It is very difficult to determine with absolute certainty whether or not you are part machine.
Looking at you now, it’s hard to tell. You might be an old school hunk of metal with a living, throbbing human brain secreted inside. It is possible, on the other hand, that underneath your soft, fragrant skin you are comprised of nothing more than leftover stereo components. You could even just be a cleverly disguised digital watch with eyelids. These things happen.
One good way to test your possible androidishness is to go see Transformers 2: Revenge of the Fallen. If you fail that test; i.e. actually go to see that movie because I just suggested it: you are probably at least somewhat mechanical.
I am both sorry and not sorry.
Being an android can be fun!
If you’re an android, for example, you might be able to fire your fist at giant dragon-shaped alien battle cruisers so that your fist shoots like a rocket and then explodes into magic fingers of death which save the planet from slimy, alien-inflicted doom. Go try that now. If it works: you are probably either an android or really, really, really high.
I am both sorry and not sorry.
If you are concerned that you may be mechanically inclined, that’s natural. Just watch today’s Mind Control Double Feature and all your worries will be replaced by other, deeper, more insidious worries. For today we explore the circuits of our mind. Today we scrape the solder off our cerebellums. Are we robots? Are we not men? We are unsure. We may be Devo.
The future of law enforcement is here, and it will probably both kill you and be you. You are the drone that will blast your own upgraded body from the ruins of your overcrowded, corrupt, corporate-controlled city.
Yes, they have remade this film and no, I have not seen the remake of RoboCop. I do not need to see it to know that it would be near impossible to improve on Paul Verhoeven’s original. Verhoeven is a master of composing blockbuster entertainments from subversive elements. His films—like Starship Troopers and Total Recall and even earlier works like The Fourth Man—are exciting, disturbing, funny, and full of crowd-pleasing violence, sex, and meaning. That’s right: I said meaning! Maybe you know what that means?
While most audiences will simply roll along with Verhoeven’s films without considering their underlying themes, those themes are inextricably linked with all the glorious action. That is what makes RoboCop a masterpiece of modern cinema.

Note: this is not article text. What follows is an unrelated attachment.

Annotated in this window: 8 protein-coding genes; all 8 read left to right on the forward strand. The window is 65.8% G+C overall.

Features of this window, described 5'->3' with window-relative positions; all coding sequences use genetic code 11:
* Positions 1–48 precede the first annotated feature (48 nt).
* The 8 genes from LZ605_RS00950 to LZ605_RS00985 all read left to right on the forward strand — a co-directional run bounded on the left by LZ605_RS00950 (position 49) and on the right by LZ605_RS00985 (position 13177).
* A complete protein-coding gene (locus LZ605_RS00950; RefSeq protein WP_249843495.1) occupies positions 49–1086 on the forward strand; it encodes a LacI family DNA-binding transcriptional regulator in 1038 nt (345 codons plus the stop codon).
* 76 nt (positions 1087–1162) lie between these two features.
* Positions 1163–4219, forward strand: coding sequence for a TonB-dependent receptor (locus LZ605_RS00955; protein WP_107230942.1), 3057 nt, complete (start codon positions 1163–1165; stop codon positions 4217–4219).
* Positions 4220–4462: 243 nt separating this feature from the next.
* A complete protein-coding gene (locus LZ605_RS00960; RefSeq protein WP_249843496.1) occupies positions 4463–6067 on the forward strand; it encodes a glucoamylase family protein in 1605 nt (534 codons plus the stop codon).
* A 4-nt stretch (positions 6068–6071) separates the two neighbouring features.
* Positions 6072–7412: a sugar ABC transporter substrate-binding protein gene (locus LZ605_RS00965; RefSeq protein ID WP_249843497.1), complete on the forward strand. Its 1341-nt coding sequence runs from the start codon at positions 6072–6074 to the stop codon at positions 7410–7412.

In RoboCop, massive corporation OCP sits above the stinking husk of Detroit like a carrion bird. The firm takes over the police force as part of its scheme to rebuild swaths of the city into its own sewn up fiefdom. The police aren’t so keen on this, so OCP develops a method of control that’s more controllable.
Senior OCP President Dick Jones (Ronny Cox) has a prototype sentry robot, the ED-209, which his team has built—but, to put it mildly, it displays flaws. Young turk Bob Morton (Miguel Ferrer) takes Jones’ setback as an opportunity to convince the ‘old man’—OCP Chairman (Dan O’Herlihy)—to give his RoboCop program a shot. And ‘a shot’ is definitely the correct idiom, as RoboCop will be an android and that requires a still-living but no longer viable human body. Where to get such an item on the cheap? How about if we transfer less experienced cops to extremely dangerous districts and hope for almost but not quite the worst?
This layer of RoboCop—of which I’ve only described a scene or two—tells a cutthroat tale of voracious corporate callousness, witnessed from the top down. It may or may not be about human beings.
In contrast, we get the inner layer of RoboCop‘s onion. Officer Alex Murphy (Peter Weller) has won a lifetime stint as a paranoid android, but that’s news to him. He gets shunted to the shit, paired with veteran officer Anne Lewis (Nancy Allen), and you might suspect where this is heading. Enter Kurtwood Smith as Clarence Boddicker, Ray Wise as Leon Nash, and other unseemly gentlemen of debatable humanity, who link the two stories and, in doing so, risk their existence in our post-human future.
RoboCop revolves around whether technology can separate us from our species or whether that technology is nothing but a rough-hewn flint ax in the hands of fools. RoboCop suggests that what’s actually inhumane lurks right inside your denuded skull.
Are you human? Are you alive in there? What’s your name?